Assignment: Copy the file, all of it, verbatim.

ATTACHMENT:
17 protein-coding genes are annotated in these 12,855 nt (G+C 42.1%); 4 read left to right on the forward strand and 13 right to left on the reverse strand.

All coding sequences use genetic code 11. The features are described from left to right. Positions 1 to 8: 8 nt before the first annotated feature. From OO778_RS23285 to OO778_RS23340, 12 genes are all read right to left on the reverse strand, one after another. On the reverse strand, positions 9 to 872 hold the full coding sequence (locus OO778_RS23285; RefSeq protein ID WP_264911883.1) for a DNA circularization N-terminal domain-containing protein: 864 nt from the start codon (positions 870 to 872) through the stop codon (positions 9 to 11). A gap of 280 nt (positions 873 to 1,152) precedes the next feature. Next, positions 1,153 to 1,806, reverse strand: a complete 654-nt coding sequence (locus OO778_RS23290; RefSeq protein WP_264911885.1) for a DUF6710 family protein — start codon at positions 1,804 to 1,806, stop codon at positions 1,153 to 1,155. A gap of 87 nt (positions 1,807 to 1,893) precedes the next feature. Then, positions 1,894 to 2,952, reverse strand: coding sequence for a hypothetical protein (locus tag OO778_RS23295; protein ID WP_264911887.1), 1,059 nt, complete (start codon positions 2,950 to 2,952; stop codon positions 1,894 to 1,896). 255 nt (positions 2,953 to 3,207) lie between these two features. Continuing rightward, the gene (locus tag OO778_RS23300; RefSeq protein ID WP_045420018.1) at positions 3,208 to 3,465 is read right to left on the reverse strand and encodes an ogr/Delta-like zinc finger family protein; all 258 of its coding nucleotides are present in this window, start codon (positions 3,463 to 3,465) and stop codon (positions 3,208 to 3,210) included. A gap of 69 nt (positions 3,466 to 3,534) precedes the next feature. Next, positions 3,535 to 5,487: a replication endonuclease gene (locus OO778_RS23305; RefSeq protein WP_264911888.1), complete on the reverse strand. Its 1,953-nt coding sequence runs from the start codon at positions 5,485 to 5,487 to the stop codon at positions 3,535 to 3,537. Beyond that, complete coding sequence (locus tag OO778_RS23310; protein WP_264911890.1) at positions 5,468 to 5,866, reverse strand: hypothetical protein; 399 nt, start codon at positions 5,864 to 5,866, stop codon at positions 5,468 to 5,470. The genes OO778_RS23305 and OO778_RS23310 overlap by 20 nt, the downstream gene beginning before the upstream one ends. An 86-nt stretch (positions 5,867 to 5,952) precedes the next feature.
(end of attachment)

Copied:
17 protein-coding genes are annotated in these 12,855 nt (G+C 42.1%); 4 read left to right on the forward strand and 13 right to left on the reverse strand.

All coding sequences use genetic code 11. The features are described from left to right. Positions 1 to 8: 8 nt before the first annotated feature. From OO778_RS23285 to OO778_RS23340, 12 genes are all read right to left on the reverse strand, one after another. On the reverse strand, positions 9 to 872 hold the full coding sequence (locus OO778_RS23285; RefSeq protein ID WP_264911883.1) for a DNA circularization N-terminal domain-containing protein: 864 nt from the start codon (positions 870 to 872) through the stop codon (positions 9 to 11). A gap of 280 nt (positions 873 to 1,152) precedes the next feature. Next, positions 1,153 to 1,806, reverse strand: a complete 654-nt coding sequence (locus OO778_RS23290; RefSeq protein WP_264911885.1) for a DUF6710 family protein — start codon at positions 1,804 to 1,806, stop codon at positions 1,153 to 1,155. A gap of 87 nt (positions 1,807 to 1,893) precedes the next feature. Then, positions 1,894 to 2,952, reverse strand: coding sequence for a hypothetical protein (locus tag OO778_RS23295; protein ID WP_264911887.1), 1,059 nt, complete (start codon positions 2,950 to 2,952; stop codon positions 1,894 to 1,896). 255 nt (positions 2,953 to 3,207) lie between these two features. Continuing rightward, the gene (locus tag OO778_RS23300; RefSeq protein ID WP_045420018.1) at positions 3,208 to 3,465 is read right to left on the reverse strand and encodes an ogr/Delta-like zinc finger family protein; all 258 of its coding nucleotides are present in this window, start codon (positions 3,463 to 3,465) and stop codon (positions 3,208 to 3,210) included. A gap of 69 nt (positions 3,466 to 3,534) precedes the next feature. Next, positions 3,535 to 5,487: a replication endonuclease gene (locus OO778_RS23305; RefSeq protein WP_264911888.1), complete on the reverse strand. Its 1,953-nt coding sequence runs from the start codon at positions 5,485 to 5,487 to the stop codon at positions 3,535 to 3,537. Beyond that, complete coding sequence (locus tag OO778_RS23310; protein WP_264911890.1) at positions 5,468 to 5,866, reverse strand: hypothetical protein; 399 nt, start codon at positions 5,864 to 5,866, stop codon at positions 5,468 to 5,470. The genes OO778_RS23305 and OO778_RS23310 overlap by 20 nt, the downstream gene beginning before the upstream one ends. An 86-nt stretch (positions 5,867 to 5,952) precedes the next feature.